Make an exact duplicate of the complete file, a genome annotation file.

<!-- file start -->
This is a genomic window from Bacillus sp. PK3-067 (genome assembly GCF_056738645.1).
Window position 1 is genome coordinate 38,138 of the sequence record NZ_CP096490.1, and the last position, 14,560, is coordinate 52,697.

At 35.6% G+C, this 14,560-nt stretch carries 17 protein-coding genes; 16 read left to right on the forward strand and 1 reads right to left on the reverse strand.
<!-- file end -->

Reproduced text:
This is a genomic window from Bacillus sp. PK3-067 (genome assembly GCF_056738645.1).
Window position 1 is genome coordinate 38,138 of the sequence record NZ_CP096490.1, and the last position, 14,560, is coordinate 52,697.

At 35.6% G+C, this 14,560-nt stretch carries 17 protein-coding genes; 16 read left to right on the forward strand and 1 reads right to left on the reverse strand.